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Pterocactus tuberosus


My Pterocactus tuberosus in bloom in May

     Native to northern Argentina, Pterocactus tuberosus is a thin stemmed trailing cactus that forms a large underground caudex over time. It is related to the Opuntias but has been given it's own tribe and genus. Like other Opuntoids, Pterocactus stems break off easily and root easily. It is the plants primary means of propagation.
     Pterocactus should be grown in a fast draining cactus mix. They need full sun and moderate water spring through fall, but should be kept dry through the winter. In most cases Pterocactus stems break off or die back by winter, but most growers prune them back at this time to produce more cutting stock and encourage fresh new growth in spring. Flowers are yellow and produced from the tips of the stems.


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May Flowers
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Closer View
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Closer Still

Ugly Duckling becomes a Swan.
The tale of "Pterrence the Pterrible" Pterocactus

     I love poking around in our nurseries greenhouses. You never know what you might find forgotten and neglected in some cluttered corner. One day at Tanque Verde Greenhouses I came across Terrence. Terrence was horribly overgrown, in dire need of a haircut and a shave, and just begging to have his caudex raised a few more inches. So I took him home, cleaned him up and re-potted him. He didn't grow much the first year but did give me a few flowers. Then season two 2013, Wow! The incredible flower display above is after two years of growth since his rescue.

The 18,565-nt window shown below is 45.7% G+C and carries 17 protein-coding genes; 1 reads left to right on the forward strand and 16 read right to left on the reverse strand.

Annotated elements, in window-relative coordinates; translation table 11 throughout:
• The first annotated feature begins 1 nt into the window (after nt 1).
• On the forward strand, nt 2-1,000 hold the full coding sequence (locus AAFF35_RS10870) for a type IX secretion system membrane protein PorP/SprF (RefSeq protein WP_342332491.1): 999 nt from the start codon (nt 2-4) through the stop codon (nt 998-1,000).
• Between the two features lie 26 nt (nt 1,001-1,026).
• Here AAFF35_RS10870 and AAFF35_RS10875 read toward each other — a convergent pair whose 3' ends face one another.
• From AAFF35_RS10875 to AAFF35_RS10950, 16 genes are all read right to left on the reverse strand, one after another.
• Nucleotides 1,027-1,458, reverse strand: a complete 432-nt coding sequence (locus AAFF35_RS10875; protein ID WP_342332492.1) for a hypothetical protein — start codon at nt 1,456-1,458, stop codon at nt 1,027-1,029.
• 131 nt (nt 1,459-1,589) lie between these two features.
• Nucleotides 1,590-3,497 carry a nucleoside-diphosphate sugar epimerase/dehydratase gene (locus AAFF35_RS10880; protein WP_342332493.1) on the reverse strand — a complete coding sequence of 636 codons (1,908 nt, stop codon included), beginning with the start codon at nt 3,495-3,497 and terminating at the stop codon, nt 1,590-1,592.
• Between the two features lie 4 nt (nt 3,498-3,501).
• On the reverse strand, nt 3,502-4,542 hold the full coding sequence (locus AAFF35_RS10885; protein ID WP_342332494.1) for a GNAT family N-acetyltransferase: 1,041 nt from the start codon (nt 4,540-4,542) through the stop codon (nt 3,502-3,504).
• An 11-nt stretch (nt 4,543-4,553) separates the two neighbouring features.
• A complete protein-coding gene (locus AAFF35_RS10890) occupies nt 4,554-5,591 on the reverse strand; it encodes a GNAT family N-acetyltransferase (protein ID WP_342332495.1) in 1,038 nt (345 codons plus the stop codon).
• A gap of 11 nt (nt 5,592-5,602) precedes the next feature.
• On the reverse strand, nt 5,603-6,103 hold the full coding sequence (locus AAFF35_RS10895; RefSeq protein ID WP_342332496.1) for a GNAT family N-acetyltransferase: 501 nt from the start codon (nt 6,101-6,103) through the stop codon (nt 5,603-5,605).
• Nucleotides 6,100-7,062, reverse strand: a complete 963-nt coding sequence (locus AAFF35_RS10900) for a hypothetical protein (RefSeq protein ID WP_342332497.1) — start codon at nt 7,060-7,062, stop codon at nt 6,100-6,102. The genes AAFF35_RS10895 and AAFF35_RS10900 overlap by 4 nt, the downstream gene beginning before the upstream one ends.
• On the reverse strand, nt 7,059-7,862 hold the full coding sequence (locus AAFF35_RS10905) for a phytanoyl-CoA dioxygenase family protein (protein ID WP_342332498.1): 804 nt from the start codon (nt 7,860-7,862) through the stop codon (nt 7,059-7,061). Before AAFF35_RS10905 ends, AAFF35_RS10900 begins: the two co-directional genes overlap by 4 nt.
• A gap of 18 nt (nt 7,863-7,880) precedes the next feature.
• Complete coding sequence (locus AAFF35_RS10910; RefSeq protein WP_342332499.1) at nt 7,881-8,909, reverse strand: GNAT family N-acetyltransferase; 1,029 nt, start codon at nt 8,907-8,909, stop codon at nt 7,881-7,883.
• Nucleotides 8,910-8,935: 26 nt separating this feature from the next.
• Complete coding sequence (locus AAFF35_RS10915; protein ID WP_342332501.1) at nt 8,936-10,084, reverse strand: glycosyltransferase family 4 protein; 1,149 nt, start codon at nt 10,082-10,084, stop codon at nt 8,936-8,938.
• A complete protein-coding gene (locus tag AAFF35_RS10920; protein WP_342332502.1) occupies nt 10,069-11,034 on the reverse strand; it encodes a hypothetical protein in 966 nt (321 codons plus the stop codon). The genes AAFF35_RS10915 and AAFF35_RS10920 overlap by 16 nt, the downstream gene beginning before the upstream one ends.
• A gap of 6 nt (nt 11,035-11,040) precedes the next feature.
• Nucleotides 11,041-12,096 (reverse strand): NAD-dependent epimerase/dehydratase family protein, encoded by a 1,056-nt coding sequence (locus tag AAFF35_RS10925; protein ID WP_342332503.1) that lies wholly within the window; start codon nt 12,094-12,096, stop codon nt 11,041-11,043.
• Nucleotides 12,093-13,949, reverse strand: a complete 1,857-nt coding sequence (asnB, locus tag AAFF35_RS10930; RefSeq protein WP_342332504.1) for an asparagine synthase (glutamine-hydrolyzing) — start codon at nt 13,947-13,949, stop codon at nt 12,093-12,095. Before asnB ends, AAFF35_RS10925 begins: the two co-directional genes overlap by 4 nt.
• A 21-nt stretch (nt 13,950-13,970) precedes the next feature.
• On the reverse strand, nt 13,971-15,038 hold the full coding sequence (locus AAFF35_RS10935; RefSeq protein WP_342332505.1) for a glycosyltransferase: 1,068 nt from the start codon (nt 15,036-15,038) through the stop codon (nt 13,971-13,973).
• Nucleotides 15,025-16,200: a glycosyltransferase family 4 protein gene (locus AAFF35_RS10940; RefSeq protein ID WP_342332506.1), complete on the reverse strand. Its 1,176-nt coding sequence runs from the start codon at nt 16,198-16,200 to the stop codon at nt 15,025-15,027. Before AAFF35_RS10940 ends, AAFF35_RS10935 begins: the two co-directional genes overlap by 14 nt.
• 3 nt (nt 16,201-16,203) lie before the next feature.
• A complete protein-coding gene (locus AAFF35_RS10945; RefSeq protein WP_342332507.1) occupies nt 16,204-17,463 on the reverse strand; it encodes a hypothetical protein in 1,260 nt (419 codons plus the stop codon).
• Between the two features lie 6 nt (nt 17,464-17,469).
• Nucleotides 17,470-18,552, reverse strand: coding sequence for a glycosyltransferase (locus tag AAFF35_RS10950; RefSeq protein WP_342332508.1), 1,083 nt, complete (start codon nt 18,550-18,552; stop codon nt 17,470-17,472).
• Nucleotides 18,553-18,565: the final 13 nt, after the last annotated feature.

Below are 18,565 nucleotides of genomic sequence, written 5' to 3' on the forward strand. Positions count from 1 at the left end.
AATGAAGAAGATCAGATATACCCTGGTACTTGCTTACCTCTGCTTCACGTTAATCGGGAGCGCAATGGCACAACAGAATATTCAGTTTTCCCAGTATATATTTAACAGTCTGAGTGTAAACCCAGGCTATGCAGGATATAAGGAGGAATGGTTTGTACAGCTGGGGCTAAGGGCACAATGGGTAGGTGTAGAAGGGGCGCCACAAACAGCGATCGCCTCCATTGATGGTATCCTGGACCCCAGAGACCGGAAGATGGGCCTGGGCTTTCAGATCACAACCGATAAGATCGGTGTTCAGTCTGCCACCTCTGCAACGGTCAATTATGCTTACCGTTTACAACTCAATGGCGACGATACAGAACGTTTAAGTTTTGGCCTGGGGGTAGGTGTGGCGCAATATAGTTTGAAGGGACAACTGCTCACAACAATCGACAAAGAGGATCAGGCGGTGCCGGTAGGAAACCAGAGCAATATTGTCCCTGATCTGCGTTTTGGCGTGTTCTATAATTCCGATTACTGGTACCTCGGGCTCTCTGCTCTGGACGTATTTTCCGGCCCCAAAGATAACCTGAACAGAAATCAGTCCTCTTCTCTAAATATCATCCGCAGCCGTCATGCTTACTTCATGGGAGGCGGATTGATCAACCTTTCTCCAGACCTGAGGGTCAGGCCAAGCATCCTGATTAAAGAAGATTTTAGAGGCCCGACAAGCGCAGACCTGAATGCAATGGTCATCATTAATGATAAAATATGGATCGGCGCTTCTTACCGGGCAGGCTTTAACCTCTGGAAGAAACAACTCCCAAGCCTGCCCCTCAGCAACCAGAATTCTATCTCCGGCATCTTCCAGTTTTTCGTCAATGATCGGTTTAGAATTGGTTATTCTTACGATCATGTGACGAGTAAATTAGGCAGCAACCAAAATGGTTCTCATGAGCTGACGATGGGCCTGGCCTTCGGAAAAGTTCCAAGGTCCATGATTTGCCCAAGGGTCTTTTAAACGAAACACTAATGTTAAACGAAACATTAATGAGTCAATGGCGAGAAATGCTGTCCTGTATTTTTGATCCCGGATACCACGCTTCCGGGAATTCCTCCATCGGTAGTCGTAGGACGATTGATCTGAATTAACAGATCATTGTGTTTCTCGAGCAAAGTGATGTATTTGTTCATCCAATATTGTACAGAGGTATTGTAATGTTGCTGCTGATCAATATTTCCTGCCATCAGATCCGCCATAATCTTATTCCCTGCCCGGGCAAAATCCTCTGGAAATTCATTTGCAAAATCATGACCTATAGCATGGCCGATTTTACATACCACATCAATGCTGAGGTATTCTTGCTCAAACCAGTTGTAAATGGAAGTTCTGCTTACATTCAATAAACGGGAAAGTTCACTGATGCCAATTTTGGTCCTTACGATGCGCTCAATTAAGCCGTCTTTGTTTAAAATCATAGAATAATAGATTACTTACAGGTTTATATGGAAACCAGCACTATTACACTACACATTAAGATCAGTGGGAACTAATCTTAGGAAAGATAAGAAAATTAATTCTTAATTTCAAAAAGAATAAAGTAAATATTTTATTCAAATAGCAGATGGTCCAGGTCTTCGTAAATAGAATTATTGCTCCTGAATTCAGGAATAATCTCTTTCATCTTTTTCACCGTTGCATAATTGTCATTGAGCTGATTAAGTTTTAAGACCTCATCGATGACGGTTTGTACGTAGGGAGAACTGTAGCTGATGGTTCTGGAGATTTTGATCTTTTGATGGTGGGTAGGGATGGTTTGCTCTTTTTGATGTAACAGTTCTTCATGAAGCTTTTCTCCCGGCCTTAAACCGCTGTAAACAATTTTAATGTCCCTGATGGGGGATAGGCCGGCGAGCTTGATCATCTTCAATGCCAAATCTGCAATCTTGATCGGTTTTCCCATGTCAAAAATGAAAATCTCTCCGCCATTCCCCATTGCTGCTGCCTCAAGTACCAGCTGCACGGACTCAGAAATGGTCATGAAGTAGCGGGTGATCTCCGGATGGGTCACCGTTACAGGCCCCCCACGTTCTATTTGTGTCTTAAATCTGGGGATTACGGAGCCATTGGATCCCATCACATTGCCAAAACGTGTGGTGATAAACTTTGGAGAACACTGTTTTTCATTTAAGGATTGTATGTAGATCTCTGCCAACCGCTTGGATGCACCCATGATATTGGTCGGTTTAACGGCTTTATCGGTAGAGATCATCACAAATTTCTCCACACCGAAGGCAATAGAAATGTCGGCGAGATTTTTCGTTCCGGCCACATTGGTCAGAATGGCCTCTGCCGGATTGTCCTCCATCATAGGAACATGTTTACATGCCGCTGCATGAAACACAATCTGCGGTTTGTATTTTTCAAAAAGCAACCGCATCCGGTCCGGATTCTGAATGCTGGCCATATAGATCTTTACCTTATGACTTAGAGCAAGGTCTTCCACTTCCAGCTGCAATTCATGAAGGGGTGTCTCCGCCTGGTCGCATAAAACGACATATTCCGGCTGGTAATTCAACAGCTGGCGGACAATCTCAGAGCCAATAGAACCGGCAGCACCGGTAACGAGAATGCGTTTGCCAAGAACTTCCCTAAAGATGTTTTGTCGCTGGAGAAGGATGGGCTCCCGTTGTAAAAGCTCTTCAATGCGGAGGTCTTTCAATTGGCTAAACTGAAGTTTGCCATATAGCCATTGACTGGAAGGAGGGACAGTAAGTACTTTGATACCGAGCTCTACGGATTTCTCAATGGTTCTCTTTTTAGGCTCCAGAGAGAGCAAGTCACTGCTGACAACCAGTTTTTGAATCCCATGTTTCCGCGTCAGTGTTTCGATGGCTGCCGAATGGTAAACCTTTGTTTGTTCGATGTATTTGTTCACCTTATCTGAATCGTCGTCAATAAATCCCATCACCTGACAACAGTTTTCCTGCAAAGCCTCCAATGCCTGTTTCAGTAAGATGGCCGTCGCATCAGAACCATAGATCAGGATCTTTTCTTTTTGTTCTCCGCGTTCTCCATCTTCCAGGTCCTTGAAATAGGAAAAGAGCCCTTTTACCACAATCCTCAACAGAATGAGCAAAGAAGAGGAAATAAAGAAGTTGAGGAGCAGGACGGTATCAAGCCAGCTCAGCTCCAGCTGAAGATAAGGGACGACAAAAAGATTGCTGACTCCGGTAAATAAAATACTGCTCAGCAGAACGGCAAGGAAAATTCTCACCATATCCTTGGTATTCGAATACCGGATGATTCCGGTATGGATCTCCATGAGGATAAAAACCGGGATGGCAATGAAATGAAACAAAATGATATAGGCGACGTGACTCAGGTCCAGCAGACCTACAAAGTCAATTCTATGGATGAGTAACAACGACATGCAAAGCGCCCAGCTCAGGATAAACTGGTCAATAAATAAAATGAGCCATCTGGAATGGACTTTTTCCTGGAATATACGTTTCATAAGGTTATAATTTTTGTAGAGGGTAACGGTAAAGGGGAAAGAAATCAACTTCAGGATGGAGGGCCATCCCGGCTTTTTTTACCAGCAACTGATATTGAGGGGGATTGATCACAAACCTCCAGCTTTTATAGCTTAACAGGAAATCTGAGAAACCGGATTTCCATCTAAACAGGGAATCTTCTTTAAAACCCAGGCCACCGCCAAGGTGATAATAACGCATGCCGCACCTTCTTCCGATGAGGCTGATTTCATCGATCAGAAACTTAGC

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Overgrown and Neglected
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Cleaned up and Re-potted
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Close Up of the Caudex
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First Growth
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Off to a Slow Start
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Gnarly Stems and First Buds
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Flower Buds Closeup
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First Flowers, Spring 2012
All images and text are copyright 2005-present D.S. Franges, unless otherwise noted.